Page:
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Leading People into Honest Worship (5 Tips, part 2)



Driving into the brilliant oranges and pinks of a perfect sunset. Listening to the crash of ocean waves, salt dusting my lips and nose. Overlooking the valley spreading green into gray below the mountaintop I just scaled. Walking through the cool forest serenaded by bird and cicada song. The sense of awe, peace, and beauty I find in these settings never fails to lead me into a worshipful state.

I wonder, is it my smallness in the face of such vastness? Is it God’s inescapable power and love of the beautiful? Why am I less inhibited in worship and more aware of God’s majesty out there than inside a church? Did we lose something important when we stopped building cathedrals and began worshiping in more common spaces?

I don’t have answers to these big-picture questions, but I know we can do better in the now, planning and leading worship wherever we gather together.

In yesterday’s post, I started a list of suggestions that will help you create times of worship that truly lead people into an attitude in which they can sing to God, no matter what happened that day or that week or that year. The first two are:

  1. Select a variety of songs, readings, and prayers each time you gather.
  2. Be what you are and give people permission to be what they are, whether that is rejoicing, grieving, angry, confused, numb, broken, struggling, or anything in between. (Click here to read the full post.)

3. Encourage the people in the group not to sing any song or speaks the words of a prayer or reading that they cannot do with their whole heart.

Sometimes we simply cannot sing, whether the words aren’t true of us, or whether they touch my raw pain or whether they are so true it takes my breath away. I need you to tell me that I shouldn’t sing words just because everyone else is singing. They aren’t just a series of vowels and consonants formed in a specific rhythm and pitch, as if I were learning to sing in Italian. The words we say and sing mean something, and woe to the one who sings them thoughtlessly.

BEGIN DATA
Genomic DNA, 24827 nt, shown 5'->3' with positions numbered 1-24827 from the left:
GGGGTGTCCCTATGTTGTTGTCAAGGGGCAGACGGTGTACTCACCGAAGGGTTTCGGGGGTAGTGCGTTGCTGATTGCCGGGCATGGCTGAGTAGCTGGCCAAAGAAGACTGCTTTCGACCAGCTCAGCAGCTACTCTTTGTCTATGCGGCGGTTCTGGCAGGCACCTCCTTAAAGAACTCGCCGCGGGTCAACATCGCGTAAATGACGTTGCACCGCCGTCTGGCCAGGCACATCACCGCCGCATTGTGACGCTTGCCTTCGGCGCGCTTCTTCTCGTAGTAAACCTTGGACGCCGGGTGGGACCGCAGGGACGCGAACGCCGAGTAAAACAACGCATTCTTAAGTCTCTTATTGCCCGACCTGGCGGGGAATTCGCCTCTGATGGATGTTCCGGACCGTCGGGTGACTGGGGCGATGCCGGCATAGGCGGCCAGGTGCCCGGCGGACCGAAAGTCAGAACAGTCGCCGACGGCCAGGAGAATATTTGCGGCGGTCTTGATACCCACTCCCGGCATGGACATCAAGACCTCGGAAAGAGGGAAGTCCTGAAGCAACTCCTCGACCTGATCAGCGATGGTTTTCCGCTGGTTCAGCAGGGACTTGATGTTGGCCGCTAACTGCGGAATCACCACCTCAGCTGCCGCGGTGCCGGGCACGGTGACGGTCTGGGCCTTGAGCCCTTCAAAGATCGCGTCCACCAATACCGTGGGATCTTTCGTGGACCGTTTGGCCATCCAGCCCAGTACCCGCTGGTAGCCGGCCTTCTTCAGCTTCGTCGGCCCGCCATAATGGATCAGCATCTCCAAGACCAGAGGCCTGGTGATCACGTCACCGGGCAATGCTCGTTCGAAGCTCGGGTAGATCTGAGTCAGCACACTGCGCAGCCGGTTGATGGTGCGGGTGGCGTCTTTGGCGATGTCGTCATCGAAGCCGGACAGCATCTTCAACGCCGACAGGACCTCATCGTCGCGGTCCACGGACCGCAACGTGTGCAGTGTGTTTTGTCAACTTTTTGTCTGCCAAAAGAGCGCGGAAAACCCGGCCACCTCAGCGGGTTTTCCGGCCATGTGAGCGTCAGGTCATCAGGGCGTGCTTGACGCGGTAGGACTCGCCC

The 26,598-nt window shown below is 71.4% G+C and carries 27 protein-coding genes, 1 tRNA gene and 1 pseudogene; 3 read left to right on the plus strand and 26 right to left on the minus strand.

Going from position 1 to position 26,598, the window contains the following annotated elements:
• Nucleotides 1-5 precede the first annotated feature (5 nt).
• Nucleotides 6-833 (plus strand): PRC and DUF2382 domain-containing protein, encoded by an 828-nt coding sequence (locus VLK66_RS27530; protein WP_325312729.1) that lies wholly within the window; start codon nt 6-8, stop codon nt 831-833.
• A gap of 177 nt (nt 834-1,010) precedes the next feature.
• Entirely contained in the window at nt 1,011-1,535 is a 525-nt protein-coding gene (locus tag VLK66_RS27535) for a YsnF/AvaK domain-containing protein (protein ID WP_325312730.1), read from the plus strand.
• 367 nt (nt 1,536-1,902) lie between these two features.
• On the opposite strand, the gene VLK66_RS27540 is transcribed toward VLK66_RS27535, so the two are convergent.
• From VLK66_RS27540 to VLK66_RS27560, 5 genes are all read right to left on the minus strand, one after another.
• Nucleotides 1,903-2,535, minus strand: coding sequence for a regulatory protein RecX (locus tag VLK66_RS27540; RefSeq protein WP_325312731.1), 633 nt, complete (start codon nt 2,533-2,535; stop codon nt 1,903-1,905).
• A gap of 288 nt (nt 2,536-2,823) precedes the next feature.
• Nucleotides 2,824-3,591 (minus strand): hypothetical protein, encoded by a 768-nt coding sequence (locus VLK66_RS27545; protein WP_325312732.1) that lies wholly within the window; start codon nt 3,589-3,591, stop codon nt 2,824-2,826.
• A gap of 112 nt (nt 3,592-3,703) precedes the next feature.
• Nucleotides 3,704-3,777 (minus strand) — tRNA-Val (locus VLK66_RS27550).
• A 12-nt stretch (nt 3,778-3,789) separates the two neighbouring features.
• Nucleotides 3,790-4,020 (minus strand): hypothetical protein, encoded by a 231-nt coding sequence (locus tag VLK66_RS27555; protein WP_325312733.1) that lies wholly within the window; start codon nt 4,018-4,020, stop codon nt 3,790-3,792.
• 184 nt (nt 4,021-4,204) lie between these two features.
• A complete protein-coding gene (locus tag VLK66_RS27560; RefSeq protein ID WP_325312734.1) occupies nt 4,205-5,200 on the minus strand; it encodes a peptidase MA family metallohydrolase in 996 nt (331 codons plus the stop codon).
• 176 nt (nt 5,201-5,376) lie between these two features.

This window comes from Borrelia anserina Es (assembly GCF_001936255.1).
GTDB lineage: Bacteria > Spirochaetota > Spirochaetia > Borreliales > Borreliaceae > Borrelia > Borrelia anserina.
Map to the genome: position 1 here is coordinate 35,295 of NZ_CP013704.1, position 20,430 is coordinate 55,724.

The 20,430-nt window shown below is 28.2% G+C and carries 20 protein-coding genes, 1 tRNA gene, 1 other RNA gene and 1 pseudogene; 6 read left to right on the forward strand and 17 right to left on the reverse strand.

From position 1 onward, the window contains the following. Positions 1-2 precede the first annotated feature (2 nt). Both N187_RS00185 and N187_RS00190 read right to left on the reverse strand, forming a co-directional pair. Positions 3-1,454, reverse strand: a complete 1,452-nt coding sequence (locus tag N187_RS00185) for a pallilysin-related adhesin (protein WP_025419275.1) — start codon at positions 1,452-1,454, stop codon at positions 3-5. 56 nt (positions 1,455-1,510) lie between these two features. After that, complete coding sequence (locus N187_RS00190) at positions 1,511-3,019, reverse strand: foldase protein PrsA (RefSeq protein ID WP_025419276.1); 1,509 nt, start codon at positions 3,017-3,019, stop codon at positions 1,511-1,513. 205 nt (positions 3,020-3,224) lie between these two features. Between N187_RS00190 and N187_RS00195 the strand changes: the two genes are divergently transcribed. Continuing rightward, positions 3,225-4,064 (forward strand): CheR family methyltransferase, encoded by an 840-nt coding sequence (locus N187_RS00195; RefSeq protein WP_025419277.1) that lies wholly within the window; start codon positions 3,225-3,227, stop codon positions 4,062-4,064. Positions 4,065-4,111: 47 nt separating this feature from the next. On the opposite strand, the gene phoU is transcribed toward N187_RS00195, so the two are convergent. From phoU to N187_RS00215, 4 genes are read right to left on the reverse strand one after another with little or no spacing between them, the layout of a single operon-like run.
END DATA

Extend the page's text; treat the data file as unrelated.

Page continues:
Mark 7:6 He [Christ] replied, “Isaiah was right when he prophesied about you hypocrites; as it is written: “‘These people honor me with their lips, but their hearts are far from me.

Tell your congregation that it’s OK to worship in silence, to just listen and let the music and the words pour over our hearts. Say out loud that when our grief is overwhelming and we lack the words to express it, these songs may give us the words we need.

4. Teach people to turn songs into prayers.

If you’ve already said that it is hypocritical to honor God with my lips when my heart is far, you need to tell me what to do when the words we are to sing or to speak aren’t true of us at that time. Encourage me to be truthful in my worship.

Teach me to pray that God would make these words true of me. I need to be reminded that I can and should confess my failures any time, even in worship on Sunday morning. I can fall on my face before God, asking for forgiveness and help to do better. He is merciful and forgiving and loves prayers like that. Remind me that when I don’t even have the desire for these words to be true of me, I can tell him, “I don’t want this right now. Help me want it.”Broken glassphoto © 2010 Ingve Moss Liknes | more info (via: Wylio)

5. Acknowledge that worship doesn’t have to look any certain way.

Sometimes we worship in tears, with hands raised, by clapping or swaying (or even dancing). Sometimes we must kneel, sometimes we can do nothing besides sing at the top of our lungs. You as the worship leader can free me to respond physically to what is happening in my soul, or you can bind me into performing the way you want, ignoring the state of my soul.

Maybe the lyrics helped me see that I need to open my hands and release something to God. If I know it’s ok to cry, I will feel less ashamed of the tears streaming down my face. I shouldn’t be afraid to kneel or to bow my head instead of stand and clap if that is what fits my worship better that day. Worship can create the time and place where I can lay out my hopeless situation before God and plead for help with the assurance of God’s promised faithfulness ringing in my ears.

Sometimes worship looks like brokenness. Grief over and confession of my sin and failure. The very real pain of loss. Sometimes it looks like joy. Celebrating new life and new opportunities and breakthroughs. Sometimes it looks like quiet acceptance and submission to our circumstances. Releasing the sting of other people’s sins against me. However my worship looks and feels today, it should be honest and real. God wants that from us.

This is the fifth post in a series on worship. You can read the other posts here: How You Can Stop Lying In Church, How Happy Songs Hurt, Without Lament We Lie About God, and yesterday’s post, Hypocrisy 101: Five Tips for Worship Leaders.



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